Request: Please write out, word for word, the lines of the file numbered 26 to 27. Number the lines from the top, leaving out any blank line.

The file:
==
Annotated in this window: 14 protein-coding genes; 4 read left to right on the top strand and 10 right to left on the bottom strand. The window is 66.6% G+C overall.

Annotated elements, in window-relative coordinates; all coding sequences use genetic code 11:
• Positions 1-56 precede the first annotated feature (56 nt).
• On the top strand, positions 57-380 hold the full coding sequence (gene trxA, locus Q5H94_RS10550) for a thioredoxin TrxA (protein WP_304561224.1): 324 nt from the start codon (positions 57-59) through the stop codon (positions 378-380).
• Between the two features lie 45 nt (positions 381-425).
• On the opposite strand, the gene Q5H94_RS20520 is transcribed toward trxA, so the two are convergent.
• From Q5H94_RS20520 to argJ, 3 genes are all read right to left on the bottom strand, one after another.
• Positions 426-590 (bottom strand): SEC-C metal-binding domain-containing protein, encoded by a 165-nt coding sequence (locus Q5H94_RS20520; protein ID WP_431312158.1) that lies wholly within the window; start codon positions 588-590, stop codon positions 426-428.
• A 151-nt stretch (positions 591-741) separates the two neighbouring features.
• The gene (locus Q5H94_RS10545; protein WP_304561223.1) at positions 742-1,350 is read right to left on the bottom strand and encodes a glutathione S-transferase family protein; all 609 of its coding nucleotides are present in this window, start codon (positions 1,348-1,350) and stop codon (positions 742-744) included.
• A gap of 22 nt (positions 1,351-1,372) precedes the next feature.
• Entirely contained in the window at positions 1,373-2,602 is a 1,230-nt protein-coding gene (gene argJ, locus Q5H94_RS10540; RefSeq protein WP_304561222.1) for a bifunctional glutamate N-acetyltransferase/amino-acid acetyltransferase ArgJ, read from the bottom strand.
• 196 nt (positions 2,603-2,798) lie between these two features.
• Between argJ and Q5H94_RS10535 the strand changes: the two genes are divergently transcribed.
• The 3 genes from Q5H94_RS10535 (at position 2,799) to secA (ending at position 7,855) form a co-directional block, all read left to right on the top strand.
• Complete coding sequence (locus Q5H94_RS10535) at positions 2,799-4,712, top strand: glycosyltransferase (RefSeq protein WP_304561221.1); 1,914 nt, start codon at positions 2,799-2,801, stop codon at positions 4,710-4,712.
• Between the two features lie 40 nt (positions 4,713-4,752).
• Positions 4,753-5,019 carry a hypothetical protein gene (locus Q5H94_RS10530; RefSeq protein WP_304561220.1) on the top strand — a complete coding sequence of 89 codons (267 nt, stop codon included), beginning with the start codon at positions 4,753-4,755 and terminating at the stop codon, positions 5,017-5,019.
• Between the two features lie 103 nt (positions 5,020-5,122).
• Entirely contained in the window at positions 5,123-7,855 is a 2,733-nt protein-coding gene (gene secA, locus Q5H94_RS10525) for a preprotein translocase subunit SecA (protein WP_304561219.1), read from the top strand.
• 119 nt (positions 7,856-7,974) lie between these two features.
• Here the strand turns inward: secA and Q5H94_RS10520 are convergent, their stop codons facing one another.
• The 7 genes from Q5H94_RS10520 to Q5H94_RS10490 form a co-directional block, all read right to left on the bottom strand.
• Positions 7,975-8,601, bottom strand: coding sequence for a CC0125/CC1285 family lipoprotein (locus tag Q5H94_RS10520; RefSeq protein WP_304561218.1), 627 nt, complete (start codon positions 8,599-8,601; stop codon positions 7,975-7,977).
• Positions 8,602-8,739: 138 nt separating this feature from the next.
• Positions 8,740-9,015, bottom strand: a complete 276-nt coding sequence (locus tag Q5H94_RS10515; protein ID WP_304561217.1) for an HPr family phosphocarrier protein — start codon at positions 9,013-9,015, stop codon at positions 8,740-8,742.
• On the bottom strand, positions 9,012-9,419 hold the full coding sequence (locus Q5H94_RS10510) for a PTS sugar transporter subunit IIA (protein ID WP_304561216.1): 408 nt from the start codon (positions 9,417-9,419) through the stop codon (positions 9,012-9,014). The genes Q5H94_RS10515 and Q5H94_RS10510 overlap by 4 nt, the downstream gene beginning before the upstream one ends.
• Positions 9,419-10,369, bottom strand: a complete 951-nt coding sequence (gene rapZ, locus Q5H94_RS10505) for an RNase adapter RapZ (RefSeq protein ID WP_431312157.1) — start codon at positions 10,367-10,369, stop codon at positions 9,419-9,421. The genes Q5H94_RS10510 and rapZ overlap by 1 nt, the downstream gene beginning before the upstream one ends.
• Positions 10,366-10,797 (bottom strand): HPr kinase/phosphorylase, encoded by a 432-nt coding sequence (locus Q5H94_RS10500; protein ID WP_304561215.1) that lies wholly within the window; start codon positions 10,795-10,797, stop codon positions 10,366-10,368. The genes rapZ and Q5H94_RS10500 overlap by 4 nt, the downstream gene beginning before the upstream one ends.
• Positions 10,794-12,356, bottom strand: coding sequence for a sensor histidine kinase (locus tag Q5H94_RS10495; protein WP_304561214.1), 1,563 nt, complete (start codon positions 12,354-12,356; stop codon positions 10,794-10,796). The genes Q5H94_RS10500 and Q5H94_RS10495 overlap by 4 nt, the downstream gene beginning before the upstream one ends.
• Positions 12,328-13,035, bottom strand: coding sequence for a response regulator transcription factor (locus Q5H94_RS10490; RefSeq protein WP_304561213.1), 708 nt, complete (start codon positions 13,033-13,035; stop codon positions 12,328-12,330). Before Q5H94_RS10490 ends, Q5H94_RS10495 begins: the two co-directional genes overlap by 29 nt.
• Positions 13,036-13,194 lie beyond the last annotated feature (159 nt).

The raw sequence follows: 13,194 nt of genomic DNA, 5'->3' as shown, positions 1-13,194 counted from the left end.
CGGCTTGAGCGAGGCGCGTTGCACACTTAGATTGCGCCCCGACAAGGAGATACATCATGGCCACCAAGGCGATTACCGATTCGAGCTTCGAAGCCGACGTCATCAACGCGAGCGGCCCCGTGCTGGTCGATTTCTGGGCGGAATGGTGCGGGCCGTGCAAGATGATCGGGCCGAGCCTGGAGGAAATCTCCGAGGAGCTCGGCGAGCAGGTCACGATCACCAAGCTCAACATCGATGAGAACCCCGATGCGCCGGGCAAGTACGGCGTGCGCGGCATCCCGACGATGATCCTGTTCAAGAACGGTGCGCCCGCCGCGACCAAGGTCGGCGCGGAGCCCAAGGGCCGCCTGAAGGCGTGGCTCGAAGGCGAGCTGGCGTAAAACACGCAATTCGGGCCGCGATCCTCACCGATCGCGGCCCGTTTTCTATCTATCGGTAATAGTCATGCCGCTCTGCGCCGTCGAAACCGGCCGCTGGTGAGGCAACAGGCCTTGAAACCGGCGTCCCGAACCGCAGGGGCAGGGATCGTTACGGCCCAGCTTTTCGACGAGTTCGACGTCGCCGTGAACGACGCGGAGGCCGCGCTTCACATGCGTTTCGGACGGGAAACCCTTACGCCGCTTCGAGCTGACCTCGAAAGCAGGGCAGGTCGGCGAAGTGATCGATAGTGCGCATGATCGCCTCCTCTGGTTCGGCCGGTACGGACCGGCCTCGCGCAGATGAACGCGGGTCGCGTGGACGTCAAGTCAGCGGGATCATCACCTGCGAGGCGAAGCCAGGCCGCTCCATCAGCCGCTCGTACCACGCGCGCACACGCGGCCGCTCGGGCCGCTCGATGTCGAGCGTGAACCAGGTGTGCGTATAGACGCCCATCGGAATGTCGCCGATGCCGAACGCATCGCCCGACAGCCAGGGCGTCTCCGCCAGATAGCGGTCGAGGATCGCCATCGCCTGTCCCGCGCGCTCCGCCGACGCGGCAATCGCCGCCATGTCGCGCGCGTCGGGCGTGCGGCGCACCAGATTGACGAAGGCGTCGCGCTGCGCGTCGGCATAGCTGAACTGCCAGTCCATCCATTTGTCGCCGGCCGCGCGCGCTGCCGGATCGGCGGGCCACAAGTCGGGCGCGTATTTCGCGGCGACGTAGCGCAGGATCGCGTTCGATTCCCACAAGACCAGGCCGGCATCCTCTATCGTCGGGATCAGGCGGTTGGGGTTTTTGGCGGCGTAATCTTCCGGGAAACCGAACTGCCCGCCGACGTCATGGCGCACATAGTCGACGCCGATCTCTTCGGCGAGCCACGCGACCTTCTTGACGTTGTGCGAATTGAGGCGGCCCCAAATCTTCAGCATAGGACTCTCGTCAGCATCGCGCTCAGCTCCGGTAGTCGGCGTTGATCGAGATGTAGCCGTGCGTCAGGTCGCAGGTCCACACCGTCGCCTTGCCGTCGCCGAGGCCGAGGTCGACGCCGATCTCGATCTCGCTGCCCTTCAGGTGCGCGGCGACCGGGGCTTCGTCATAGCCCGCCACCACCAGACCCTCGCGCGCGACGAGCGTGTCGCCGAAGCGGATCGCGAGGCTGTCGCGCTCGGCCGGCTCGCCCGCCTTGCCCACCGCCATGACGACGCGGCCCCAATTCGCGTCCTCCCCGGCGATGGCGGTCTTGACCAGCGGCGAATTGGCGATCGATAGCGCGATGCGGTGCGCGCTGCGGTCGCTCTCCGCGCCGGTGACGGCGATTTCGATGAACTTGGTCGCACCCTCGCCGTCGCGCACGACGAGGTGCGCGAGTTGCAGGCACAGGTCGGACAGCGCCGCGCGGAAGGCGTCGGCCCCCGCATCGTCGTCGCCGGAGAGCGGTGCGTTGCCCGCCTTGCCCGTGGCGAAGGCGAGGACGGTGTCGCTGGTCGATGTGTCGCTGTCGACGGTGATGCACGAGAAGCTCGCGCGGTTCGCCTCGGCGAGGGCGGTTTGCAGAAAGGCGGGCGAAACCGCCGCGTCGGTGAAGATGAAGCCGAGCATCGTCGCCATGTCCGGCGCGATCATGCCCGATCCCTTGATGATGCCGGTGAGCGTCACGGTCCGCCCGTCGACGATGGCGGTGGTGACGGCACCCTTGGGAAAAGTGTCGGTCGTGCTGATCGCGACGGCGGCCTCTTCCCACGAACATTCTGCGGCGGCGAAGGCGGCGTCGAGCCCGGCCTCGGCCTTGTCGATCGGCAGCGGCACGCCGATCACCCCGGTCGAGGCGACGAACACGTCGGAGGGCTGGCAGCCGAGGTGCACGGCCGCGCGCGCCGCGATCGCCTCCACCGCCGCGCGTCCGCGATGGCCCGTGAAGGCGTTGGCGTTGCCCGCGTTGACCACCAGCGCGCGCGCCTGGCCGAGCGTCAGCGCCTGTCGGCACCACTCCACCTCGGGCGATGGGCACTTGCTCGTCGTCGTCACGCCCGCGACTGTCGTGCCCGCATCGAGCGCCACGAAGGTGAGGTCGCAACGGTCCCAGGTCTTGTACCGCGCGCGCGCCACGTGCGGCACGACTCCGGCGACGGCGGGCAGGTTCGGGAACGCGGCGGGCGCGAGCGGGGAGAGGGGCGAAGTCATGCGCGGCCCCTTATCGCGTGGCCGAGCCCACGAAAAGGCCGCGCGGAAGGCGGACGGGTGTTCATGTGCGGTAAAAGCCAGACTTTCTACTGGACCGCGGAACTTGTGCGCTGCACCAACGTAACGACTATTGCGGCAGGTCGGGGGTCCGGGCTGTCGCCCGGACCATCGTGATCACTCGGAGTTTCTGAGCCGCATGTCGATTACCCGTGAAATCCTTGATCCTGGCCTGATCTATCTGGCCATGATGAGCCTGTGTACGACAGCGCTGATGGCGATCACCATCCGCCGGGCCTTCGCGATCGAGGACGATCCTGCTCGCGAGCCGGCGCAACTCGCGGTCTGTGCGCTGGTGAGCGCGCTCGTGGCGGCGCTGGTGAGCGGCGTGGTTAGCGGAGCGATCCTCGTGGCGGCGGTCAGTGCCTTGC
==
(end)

• Positions 8,740-9,015, bottom strand: a complete 276-nt coding sequence (locus tag Q5H94_RS10515; protein ID WP_304561217.1) for an HPr family phosphocarrier protein — start codon at positions 9,013-9,015, stop codon at positions 8,740-8,742.
• On the bottom strand, positions 9,012-9,419 hold the full coding sequence (locus Q5H94_RS10510) for a PTS sugar transporter subunit IIA (protein ID WP_304561216.1): 408 nt from the start codon (positions 9,417-9,419) through the stop codon (positions 9,012-9,014). The genes Q5H94_RS10515 and Q5H94_RS10510 overlap by 4 nt, the downstream gene beginning before the upstream one ends.